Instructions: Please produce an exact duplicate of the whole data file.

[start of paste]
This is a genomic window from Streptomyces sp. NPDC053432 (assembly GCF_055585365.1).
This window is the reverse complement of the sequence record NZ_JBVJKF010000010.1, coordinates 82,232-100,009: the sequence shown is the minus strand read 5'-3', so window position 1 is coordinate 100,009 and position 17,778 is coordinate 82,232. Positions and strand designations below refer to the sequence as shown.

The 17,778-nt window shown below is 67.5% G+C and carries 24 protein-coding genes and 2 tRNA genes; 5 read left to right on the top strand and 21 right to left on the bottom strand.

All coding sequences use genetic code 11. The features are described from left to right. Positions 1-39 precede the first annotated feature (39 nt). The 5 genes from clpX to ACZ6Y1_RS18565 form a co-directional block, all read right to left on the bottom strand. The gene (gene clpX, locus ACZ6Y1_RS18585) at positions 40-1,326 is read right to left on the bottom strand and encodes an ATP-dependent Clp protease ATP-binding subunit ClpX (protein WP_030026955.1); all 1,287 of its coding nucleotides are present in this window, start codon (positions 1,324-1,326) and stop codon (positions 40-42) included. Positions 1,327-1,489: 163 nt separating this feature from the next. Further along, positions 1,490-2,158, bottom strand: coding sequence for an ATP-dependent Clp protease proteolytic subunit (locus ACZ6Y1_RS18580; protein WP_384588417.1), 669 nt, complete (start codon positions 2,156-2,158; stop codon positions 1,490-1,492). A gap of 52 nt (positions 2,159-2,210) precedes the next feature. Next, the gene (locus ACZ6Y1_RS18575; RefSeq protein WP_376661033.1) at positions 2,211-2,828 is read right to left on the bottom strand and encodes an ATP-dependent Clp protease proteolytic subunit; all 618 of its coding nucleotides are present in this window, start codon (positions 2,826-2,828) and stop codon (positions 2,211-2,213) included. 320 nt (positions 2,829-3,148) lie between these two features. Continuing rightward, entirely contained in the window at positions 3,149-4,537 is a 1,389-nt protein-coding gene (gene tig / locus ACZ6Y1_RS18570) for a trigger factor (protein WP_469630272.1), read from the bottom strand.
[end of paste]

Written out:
This is a genomic window from Streptomyces sp. NPDC053432 (assembly GCF_055585365.1).
This window is the reverse complement of the sequence record NZ_JBVJKF010000010.1, coordinates 82,232-100,009: the sequence shown is the minus strand read 5'-3', so window position 1 is coordinate 100,009 and position 17,778 is coordinate 82,232. Positions and strand designations below refer to the sequence as shown.

The 17,778-nt window shown below is 67.5% G+C and carries 24 protein-coding genes and 2 tRNA genes; 5 read left to right on the top strand and 21 right to left on the bottom strand.

All coding sequences use genetic code 11. The features are described from left to right. Positions 1-39 precede the first annotated feature (39 nt). The 5 genes from clpX to ACZ6Y1_RS18565 form a co-directional block, all read right to left on the bottom strand. The gene (gene clpX, locus ACZ6Y1_RS18585) at positions 40-1,326 is read right to left on the bottom strand and encodes an ATP-dependent Clp protease ATP-binding subunit ClpX (protein WP_030026955.1); all 1,287 of its coding nucleotides are present in this window, start codon (positions 1,324-1,326) and stop codon (positions 40-42) included. Positions 1,327-1,489: 163 nt separating this feature from the next. Further along, positions 1,490-2,158, bottom strand: coding sequence for an ATP-dependent Clp protease proteolytic subunit (locus ACZ6Y1_RS18580; protein WP_384588417.1), 669 nt, complete (start codon positions 2,156-2,158; stop codon positions 1,490-1,492). A gap of 52 nt (positions 2,159-2,210) precedes the next feature. Next, the gene (locus ACZ6Y1_RS18575; RefSeq protein WP_376661033.1) at positions 2,211-2,828 is read right to left on the bottom strand and encodes an ATP-dependent Clp protease proteolytic subunit; all 618 of its coding nucleotides are present in this window, start codon (positions 2,826-2,828) and stop codon (positions 2,211-2,213) included. 320 nt (positions 2,829-3,148) lie between these two features. Continuing rightward, entirely contained in the window at positions 3,149-4,537 is a 1,389-nt protein-coding gene (gene tig / locus ACZ6Y1_RS18570) for a trigger factor (protein WP_469630272.1), read from the bottom strand.